A closet full of monsters is a scary place where "straight people" can safely negotiate and articulate their fascination and/or dread of "difference" in sexuality.

Music

'Wildflowers & All the Rest' Is Tom Petty's Masterpiece

Wildflowers is a masterpiece because Tom Petty was a good enough songwriter by that point to communicate exactly what was on his mind in the most devastating way possible.

Music

Jazz Composer Maria Schneider Takes on the "Data Lords" in Song

Grammy-winning jazz composer Maria Schneider released Data Lords partly as a reaction to her outrage that streaming music services are harvesting the data of listeners even as they pay musicians so little that creativity is at risk. She speaks with us about the project.

Music

The 100 Best Albums of the 2000s: 100-81

PopMatters' best albums of the 2000s begin with a series of records that span epic metal, ornate indie folk, and a terrifying work of electronic music.

Books

The Power of Restraint in Sophie Yanow, Paco Roca, and Elisa Macellari's New Graphic Novels

The magical quality that makes or breaks a graphic novel lies somewhere in that liminal space in which art and literature intersect.

Books

'People of the City' Is an Unrelenting Critique of Colonial Ideology and Praxis

Cyprian Ekwensi's People of the City is a vivid tale of class struggle and identity reclamation in the shadows of colonialism's reign.

Music

1979's 'This Heat' Remains a Lodestone for Avant-Rock Adventure

On their self-titled debut, available for the first time on digital formats, This Heat delivered an all-time classic stitched together from several years of experiments.

Film

'The Edge of Democracy' and Parallels of Political Crises

Academy Award-nominated documentary The Edge of Democracy, now streaming on Netflix, lays bare the political parallels of the rise of Bolsonaro's Brazil with Trump's America.

Music

The Pogues' 'The BBC Sessions 1984-1986' Honors Working-Class Heroes

The Pogues' BBC Sessions 1984-1986 is a welcome chapter in the musical story of these working-class heroes, who reminded listeners of the beauty and dignity of the strong, sooty backs upon which our industrialized world was built.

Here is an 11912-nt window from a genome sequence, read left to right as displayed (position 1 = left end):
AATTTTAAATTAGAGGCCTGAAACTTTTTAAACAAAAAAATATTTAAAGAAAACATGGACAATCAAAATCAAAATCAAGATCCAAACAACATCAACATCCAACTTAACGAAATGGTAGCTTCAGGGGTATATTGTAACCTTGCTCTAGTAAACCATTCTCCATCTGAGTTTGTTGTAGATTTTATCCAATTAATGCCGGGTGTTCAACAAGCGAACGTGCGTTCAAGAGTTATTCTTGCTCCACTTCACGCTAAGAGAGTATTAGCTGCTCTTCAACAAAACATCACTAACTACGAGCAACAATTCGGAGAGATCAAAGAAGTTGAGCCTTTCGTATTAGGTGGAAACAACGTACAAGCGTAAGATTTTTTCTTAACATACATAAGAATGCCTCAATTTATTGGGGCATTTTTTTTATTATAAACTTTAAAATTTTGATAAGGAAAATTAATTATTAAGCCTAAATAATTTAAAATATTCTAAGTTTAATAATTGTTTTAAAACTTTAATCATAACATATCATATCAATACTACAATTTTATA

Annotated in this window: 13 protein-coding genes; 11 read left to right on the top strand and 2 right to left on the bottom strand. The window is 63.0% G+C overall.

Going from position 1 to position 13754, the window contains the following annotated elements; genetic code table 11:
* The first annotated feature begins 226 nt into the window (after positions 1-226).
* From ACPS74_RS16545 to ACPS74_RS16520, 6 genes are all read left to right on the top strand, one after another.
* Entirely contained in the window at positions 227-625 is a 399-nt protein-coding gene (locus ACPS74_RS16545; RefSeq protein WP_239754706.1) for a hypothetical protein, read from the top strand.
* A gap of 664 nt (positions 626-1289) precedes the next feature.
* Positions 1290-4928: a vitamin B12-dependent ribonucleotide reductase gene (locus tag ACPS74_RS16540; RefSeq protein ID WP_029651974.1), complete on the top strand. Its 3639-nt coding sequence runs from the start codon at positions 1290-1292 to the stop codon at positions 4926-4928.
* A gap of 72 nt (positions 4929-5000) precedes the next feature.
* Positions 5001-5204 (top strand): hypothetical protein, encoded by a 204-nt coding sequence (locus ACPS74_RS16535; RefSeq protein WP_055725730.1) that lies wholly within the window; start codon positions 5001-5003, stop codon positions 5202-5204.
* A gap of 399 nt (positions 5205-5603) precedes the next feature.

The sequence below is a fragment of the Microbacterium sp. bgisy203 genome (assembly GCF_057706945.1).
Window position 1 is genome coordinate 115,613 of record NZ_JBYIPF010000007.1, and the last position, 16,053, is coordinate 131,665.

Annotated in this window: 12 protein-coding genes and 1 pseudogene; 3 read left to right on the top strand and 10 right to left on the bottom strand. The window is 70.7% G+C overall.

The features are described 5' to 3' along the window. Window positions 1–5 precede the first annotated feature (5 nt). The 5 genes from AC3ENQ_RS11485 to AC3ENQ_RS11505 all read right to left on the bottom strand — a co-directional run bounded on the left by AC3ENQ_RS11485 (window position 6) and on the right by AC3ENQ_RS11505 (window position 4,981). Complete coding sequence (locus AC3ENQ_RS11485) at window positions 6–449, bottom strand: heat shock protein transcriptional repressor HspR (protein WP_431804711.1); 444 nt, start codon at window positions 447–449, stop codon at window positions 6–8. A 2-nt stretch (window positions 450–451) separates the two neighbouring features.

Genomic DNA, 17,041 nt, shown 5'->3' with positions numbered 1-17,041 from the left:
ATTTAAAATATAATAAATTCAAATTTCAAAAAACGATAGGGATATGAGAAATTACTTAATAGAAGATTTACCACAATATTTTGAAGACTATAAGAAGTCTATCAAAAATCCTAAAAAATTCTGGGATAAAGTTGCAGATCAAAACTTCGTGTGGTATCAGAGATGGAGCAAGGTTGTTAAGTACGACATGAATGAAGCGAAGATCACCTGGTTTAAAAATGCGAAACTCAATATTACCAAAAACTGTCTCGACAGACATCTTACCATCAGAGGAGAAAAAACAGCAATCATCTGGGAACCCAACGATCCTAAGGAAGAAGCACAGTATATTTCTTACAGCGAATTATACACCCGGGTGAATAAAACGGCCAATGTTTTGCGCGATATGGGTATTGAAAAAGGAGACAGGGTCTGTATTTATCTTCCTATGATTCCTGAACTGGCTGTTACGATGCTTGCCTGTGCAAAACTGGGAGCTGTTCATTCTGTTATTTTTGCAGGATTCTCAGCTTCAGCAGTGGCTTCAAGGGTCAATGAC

Music

Mary Halvorson Creates Cacophony to Aestheticize on 'Artlessly Falling'

Mary Halvorson's Artlessly Falling is a challenging album with tracks comprised of improvisational fragments more than based on compositional theory. Halvorson uses the various elements to aestheticize the confusing world around her.

Music

15 Overlooked and Underrated Albums of the 1990s

With every "Best of the '90s" retrospective comes a predictable list of entries. Here are 15 albums that are often overlooked as worthy of placing in these lists, and are too often underrated as some of the best records from the decade.

Books

'A Peculiar Indifference' Takes on Violence in Black America

Pulitzer Prize finalist Elliott Currie's scrupulous investigation of the impacts of violence on Black Americans, A Peculiar Indifference, shows the damaging effect of widespread suffering and identifies an achievable solution.

Music

20 Songs From the 1990s That Time Forgot

Rather than listening to Spotify's latest playlist, give the tunes from this reminiscence of lost '90s singles a spin.

Film

Delightful 'Miss Pettigrew Lives for a Day' Is Good Escapism

Now streaming on Amazon Prime, Bharat Nalluri's 2008 romantic comedy, Miss Pettigrew Lives for a Day, provides pleasant respite in these times of doom and gloom.

Film

The 10 Best Horror Movie Remakes

The horror genre has produced some remake junk. In the case of these ten treats, the update delivers something definitive.

Television

Flirting with Demons at Home, or, When TV Movies Were Evil

Just in time for Halloween, a new Blu-ray from Kino Lorber presents sparkling 2K digital restorations of TV movies that have been missing for decades: Fear No Evil (1969) and its sequel, Ritual of Evil (1970).

Music

Magick Mountain Are Having a Party But Is the Audience Invited?

Garage rockers Magick Mountain debut with Weird Feelings, an album big on fuzz but light on hooks.


Reviews
Collapse Expand Reviews



Features
Collapse Expand Features

PM Picks
Collapse Expand Pm Picks

© 1999-2020 PopMatters.com. All rights reserved.
PopMatters is wholly independent, women-owned and operated.